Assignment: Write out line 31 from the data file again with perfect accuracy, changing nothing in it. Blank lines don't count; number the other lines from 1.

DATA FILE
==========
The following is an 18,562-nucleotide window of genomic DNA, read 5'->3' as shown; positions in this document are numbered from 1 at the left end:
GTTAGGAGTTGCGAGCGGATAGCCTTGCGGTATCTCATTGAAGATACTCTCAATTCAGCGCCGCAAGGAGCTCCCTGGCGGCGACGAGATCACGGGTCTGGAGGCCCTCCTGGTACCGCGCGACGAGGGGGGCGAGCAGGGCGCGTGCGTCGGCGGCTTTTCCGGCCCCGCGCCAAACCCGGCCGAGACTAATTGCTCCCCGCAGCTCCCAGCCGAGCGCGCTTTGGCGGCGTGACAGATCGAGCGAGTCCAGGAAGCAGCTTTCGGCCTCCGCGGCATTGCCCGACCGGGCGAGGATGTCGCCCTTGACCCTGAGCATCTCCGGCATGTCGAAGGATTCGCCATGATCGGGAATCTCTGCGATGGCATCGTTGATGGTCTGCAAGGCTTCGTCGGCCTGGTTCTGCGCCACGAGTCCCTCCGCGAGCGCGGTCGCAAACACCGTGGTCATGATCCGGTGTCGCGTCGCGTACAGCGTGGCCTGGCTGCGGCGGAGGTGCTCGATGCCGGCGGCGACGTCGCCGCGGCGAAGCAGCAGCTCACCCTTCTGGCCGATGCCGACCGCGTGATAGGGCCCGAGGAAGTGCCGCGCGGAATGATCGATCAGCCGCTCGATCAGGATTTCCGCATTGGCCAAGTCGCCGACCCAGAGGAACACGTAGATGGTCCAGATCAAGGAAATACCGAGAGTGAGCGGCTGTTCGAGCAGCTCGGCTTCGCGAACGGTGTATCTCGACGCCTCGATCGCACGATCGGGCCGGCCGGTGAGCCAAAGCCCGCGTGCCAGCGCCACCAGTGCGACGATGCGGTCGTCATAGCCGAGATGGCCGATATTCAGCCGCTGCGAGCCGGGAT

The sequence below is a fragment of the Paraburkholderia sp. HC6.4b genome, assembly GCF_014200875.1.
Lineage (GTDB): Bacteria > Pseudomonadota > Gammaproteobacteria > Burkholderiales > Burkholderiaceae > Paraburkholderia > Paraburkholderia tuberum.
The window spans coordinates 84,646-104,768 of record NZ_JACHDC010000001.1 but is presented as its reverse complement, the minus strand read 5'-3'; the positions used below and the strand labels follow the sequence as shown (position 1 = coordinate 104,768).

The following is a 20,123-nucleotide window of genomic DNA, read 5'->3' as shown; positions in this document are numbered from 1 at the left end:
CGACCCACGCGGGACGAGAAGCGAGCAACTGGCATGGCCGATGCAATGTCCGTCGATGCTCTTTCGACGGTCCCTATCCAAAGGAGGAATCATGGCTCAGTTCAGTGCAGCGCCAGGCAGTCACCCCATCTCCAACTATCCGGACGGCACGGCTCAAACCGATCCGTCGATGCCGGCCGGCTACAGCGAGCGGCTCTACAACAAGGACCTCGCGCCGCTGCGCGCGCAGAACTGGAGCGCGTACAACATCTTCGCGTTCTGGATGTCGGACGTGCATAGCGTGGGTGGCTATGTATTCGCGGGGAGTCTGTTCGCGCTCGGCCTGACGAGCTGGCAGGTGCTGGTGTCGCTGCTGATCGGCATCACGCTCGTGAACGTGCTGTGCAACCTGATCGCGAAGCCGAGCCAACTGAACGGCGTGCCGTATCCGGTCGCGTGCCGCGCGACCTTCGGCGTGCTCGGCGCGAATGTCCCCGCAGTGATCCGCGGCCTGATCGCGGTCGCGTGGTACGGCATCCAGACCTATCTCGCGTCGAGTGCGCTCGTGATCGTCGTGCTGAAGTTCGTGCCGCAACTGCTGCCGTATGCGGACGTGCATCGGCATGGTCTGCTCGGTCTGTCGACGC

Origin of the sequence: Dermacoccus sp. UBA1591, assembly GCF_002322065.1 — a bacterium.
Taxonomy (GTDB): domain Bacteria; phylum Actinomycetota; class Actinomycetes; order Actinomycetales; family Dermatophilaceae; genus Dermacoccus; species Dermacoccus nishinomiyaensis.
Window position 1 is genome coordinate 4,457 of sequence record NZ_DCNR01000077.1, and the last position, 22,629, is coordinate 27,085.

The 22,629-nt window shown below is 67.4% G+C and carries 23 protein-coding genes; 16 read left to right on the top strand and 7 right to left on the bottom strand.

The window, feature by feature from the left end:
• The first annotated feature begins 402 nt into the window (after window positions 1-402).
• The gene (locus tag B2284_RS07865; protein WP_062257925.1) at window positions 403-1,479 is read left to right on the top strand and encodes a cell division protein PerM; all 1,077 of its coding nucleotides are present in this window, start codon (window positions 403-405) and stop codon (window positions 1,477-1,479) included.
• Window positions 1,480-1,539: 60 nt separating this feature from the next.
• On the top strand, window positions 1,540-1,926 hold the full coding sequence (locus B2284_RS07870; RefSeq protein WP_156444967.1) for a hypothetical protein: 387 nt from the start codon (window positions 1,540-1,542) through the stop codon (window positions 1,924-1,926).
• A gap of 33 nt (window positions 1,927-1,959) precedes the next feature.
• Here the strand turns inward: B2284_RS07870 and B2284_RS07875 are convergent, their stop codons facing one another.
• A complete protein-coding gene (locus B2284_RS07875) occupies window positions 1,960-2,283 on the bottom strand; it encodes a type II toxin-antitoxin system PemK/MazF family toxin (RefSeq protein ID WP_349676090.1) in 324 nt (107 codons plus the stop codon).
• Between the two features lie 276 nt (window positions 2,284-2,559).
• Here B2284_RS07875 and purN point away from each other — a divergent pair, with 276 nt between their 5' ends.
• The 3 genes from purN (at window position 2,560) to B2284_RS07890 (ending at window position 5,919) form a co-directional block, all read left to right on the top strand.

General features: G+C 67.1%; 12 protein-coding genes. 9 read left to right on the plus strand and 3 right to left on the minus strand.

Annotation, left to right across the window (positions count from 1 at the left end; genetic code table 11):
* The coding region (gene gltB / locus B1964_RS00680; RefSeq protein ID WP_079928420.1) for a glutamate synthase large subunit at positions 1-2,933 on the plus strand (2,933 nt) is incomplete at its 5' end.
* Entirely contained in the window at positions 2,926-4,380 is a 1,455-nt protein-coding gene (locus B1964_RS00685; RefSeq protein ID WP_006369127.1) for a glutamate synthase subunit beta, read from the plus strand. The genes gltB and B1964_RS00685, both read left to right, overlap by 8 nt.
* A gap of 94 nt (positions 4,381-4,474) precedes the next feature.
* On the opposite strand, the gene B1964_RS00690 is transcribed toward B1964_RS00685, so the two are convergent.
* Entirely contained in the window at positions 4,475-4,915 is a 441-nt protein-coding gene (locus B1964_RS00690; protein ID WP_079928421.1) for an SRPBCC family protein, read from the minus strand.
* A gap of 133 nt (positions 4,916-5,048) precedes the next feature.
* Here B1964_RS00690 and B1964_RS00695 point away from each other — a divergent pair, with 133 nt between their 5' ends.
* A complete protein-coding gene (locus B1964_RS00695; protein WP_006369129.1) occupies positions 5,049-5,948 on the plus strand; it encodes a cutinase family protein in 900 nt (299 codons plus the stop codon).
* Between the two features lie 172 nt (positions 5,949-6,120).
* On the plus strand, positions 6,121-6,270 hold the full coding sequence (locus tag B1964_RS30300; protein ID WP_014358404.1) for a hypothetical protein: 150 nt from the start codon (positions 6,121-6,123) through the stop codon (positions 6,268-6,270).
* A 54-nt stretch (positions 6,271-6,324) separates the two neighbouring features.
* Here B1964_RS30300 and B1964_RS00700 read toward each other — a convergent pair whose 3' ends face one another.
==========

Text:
* Here B1964_RS00690 and B1964_RS00695 point away from each other — a divergent pair, with 133 nt between their 5' ends.